Four years ago, when the University of Arizona said Thatcher Middle School teacher Leah Meehl couldn’t bring her students to their 9/11 stair climb event, she created her own event. This year, the entire community is invited to remember and participate.
The World Trade Center’s Twin Towers each had 110 floors and 2,071 steps. In honor of the first responders who made the climb on Sept. 11, 2001 during Al- Qaeda’s attacks, many communities host stair climb events.
With the the 20-year anniversary falling on a Saturday, Meehl hopes the whole community will participate in her event on Eastern Arizona College’s football bleachers.
The first year the art and physical education teacher just bussed her classes to EAC, but soon other classes and organizations asked to join in, Meehl said.
“Last year was super cool. Firefighters in full gear participated, and last year a lot of people did all the steps. First responders from all over the valley, the police department, fire department, they came,” she said. “Obviously it’s not a drop in the bucket to what the real thing was like, but it’s hot, and it’s hard, and you can’t help crying by the end of it.”
Each year Meehl’s class writes a report on the New York firemen who were at Ground Zero, she said. Pictures of the firemen are placed at the EAC bleachers for the climb, and the students search for the fireman they researched and wrote about. Although many of her students weren’t alive at the time the twin towers fell, the students show passion and patriotism, she said.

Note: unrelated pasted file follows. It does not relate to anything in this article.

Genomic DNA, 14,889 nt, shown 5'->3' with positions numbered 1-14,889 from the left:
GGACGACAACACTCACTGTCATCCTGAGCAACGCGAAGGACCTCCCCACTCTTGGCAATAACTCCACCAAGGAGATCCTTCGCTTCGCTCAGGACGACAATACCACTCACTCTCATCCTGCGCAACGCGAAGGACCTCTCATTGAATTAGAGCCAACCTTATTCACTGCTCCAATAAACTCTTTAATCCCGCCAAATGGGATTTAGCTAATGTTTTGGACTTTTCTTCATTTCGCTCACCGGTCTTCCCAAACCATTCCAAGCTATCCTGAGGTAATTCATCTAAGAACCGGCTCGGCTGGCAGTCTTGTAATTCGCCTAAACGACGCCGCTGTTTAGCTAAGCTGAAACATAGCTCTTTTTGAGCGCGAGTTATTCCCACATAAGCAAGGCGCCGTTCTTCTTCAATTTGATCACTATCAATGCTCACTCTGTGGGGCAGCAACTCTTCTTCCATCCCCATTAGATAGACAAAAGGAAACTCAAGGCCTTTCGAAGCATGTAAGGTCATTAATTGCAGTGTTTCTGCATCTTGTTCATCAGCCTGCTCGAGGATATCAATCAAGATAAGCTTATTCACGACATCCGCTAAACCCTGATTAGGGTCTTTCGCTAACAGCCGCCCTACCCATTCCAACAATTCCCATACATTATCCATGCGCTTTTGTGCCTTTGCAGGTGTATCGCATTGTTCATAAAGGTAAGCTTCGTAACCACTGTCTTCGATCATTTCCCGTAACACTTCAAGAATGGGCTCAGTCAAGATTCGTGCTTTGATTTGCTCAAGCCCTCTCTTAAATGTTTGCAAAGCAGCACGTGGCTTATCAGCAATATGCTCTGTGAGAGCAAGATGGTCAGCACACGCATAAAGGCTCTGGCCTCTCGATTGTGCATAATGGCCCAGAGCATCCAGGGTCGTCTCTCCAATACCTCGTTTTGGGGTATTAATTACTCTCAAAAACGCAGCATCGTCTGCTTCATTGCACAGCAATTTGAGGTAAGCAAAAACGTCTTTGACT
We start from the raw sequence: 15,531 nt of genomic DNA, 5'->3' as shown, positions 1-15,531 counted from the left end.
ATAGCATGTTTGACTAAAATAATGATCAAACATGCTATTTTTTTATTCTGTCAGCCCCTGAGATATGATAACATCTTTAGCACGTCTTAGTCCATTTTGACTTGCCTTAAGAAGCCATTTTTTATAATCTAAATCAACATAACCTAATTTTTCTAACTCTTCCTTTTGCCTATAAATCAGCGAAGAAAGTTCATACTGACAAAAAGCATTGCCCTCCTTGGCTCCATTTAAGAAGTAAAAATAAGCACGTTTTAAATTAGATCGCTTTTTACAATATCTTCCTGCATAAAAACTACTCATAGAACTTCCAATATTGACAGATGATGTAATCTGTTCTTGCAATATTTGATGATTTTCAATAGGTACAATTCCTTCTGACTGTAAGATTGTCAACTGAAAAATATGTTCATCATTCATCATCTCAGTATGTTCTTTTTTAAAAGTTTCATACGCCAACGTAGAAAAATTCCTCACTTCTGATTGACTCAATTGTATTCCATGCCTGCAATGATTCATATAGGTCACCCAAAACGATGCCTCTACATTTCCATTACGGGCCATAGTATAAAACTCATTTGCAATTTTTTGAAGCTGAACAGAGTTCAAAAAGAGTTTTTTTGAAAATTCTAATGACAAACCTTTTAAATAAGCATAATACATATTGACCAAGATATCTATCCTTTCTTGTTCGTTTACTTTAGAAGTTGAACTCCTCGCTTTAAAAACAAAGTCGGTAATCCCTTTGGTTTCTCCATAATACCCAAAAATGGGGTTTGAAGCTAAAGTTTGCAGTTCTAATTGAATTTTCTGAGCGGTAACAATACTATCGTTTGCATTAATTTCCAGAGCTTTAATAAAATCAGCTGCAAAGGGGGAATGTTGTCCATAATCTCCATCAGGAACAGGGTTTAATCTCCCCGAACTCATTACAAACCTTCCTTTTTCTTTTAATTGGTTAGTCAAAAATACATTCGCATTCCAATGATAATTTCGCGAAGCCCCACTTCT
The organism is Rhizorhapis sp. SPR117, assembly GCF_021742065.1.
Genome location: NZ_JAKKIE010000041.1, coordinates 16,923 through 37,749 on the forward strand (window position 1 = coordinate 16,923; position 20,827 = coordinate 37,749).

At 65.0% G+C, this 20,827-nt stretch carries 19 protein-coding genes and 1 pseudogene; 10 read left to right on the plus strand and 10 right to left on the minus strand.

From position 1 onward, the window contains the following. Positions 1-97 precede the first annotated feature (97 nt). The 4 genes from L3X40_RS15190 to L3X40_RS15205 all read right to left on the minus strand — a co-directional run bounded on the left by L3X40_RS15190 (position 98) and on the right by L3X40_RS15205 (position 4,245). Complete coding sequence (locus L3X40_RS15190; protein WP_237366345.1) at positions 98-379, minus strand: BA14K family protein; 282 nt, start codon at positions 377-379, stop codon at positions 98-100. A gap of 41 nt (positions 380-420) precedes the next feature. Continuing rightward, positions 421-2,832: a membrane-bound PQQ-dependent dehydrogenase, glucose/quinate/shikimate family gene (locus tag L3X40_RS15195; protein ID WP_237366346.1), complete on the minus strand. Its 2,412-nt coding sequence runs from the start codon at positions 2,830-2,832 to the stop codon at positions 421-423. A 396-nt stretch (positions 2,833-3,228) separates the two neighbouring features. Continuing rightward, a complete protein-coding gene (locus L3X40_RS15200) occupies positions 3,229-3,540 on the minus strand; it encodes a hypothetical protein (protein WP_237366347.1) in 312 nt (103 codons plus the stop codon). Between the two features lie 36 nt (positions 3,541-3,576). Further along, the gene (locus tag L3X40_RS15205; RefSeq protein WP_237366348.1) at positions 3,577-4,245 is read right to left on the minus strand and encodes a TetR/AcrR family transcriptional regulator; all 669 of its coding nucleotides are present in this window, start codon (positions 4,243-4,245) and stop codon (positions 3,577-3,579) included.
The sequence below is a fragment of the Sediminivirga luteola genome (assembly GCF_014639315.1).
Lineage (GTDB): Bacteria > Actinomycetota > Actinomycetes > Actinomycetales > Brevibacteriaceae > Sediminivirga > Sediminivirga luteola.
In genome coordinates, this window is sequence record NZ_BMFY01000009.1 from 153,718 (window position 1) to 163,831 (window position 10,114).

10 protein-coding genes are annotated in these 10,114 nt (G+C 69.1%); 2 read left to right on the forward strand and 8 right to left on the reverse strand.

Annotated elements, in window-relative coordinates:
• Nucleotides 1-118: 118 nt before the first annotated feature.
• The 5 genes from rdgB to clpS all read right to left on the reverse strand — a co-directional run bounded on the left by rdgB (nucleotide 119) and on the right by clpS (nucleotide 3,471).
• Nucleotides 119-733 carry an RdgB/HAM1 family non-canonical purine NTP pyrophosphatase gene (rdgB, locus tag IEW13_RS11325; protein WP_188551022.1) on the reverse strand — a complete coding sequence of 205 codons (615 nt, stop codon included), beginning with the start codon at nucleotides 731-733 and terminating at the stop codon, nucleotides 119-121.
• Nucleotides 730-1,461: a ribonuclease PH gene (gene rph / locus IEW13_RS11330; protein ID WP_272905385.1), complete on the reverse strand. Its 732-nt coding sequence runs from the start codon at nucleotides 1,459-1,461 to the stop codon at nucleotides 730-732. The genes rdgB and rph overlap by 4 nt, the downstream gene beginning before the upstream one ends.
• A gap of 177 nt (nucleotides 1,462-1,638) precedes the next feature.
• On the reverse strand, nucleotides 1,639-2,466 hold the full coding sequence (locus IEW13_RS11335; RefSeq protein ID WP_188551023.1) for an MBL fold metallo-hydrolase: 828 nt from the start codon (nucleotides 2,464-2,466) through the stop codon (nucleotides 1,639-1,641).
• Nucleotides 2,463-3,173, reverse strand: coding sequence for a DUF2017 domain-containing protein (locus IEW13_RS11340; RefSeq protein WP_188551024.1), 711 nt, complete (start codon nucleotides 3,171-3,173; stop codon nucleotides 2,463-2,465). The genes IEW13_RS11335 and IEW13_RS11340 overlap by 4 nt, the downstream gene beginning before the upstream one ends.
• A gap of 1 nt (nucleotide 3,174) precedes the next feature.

“We wanted the kids to feel some sort of connection in some way. This is what we chose,” she said.
Meehl said she has already been contacted by multiple people who are getting ready to climb all 2,071 steps by training.
“Saturday morning, I think it’s going to be bigger than we prepared for,” she said. “I think people will want to contribute and be a part of it.”
Mike Naggy, a seven-year veteran of the Thatcher Fire Department, has participated in the climb since the beginning. Each year he wears his turnout gear, air mask and helmet and carries his ax through the climb.
“You try to put yourself in their shoes, you try to step into their boots and feel the way they felt. But they didn’t get to come home,” he said.
The effort Meehl puts into the climb is amazing, he said.
“The only thing I ask of the community is look at the photos of the firefighters and pay respect,” he said.